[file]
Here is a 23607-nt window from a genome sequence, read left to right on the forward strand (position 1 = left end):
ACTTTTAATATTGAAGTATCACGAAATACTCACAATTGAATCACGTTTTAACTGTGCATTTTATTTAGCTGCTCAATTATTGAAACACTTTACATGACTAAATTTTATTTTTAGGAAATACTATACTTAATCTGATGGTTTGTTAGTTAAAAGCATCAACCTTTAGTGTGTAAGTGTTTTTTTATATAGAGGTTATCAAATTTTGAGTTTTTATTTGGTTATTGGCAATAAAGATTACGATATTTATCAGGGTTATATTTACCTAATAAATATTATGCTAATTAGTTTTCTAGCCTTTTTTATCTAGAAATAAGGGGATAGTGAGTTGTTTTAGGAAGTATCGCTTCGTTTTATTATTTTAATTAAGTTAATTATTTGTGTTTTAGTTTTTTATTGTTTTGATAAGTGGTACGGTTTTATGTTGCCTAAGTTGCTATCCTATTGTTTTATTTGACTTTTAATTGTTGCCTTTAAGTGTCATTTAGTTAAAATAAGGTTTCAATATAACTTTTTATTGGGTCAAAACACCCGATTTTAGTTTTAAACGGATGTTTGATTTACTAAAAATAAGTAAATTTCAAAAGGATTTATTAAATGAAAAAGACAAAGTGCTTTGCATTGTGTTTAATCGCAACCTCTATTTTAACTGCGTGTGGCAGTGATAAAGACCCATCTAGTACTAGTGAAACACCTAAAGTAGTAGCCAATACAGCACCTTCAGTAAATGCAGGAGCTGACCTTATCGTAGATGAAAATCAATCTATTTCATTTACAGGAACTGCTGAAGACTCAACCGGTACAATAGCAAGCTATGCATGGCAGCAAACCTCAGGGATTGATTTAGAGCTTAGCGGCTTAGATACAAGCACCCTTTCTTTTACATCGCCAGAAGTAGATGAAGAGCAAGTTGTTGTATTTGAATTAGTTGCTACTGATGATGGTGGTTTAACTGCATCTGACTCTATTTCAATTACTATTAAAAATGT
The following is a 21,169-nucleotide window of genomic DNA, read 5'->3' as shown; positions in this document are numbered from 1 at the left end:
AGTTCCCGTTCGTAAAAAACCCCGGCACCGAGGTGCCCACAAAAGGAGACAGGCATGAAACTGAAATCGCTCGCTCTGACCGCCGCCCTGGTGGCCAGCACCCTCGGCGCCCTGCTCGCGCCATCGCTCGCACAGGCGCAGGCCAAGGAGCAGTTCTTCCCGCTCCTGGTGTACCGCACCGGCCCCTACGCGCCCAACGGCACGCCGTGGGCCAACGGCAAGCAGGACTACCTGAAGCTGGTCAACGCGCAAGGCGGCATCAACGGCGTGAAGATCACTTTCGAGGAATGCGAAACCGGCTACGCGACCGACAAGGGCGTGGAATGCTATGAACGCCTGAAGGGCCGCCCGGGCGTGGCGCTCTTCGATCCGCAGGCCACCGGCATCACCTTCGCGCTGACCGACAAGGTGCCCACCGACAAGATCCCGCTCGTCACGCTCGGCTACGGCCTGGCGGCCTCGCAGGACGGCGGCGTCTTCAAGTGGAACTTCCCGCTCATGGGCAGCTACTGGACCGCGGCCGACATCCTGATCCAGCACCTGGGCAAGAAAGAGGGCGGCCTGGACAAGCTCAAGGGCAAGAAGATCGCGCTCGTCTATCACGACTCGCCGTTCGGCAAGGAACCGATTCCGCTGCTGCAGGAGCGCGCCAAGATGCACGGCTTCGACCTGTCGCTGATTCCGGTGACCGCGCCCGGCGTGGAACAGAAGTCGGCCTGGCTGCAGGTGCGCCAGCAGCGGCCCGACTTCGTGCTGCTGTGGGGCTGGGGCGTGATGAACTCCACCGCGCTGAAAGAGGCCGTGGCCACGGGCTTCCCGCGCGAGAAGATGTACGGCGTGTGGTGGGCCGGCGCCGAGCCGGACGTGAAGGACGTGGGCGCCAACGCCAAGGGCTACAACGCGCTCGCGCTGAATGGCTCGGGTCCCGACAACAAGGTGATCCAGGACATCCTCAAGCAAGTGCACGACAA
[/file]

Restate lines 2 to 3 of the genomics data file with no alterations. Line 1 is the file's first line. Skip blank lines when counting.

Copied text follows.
ACTTTTAATATTGAAGTATCACGAAATACTCACAATTGAATCACGTTTTAACTGTGCATTTTATTTAGCTGCTCAATTATTGAAACACTTTACATGACTAAATTTTATTTTTAGGAAATACTATACTTAATCTGATGGTTTGTTAGTTAAAAGCATCAACCTTTAGTGTGTAAGTGTTTTTTTATATAGAGGTTATCAAATTTTGAGTTTTTATTTGGTTATTGGCAATAAAGATTACGATATTTATCAGGGTTATATTTACCTAATAAATATTATGCTAATTAGTTTTCTAGCCTTTTTTATCTAGAAATAAGGGGATAGTGAGTTGTTTTAGGAAGTATCGCTTCGTTTTATTATTTTAATTAAGTTAATTATTTGTGTTTTAGTTTTTTATTGTTTTGATAAGTGGTACGGTTTTATGTTGCCTAAGTTGCTATCCTATTGTTTTATTTGACTTTTAATTGTTGCCTTTAAGTGTCATTTAGTTAAAATAAGGTTTCAATATAACTTTTTATTGGGTCAAAACACCCGATTTTAGTTTTAAACGGATGTTTGATTTACTAAAAATAAGTAAATTTCAAAAGGATTTATTAAATGAAAAAGACAAAGTGCTTTGCATTGTGTTTAATCGCAACCTCTATTTTAACTGCGTGTGGCAGTGATAAAGACCCATCTAGTACTAGTGAAACACCTAAAGTAGTAGCCAATACAGCACCTTCAGTAAATGCAGGAGCTGACCTTATCGTAGATGAAAATCAATCTATTTCATTTACAGGAACTGCTGAAGACTCAACCGGTACAATAGCAAGCTATGCATGGCAGCAAACCTCAGGGATTGATTTAGAGCTTAGCGGCTTAGATACAAGCACCCTTTCTTTTACATCGCCAGAAGTAGATGAAGAGCAAGTTGTTGTATTTGAATTAGTTGCTACTGATGATGGTGGTTTAACTGCATCTGACTCTATTTCAATTACTATTAAAAATGT
The following is a 21,169-nucleotide window of genomic DNA, read 5'->3' as shown; positions in this document are numbered from 1 at the left end: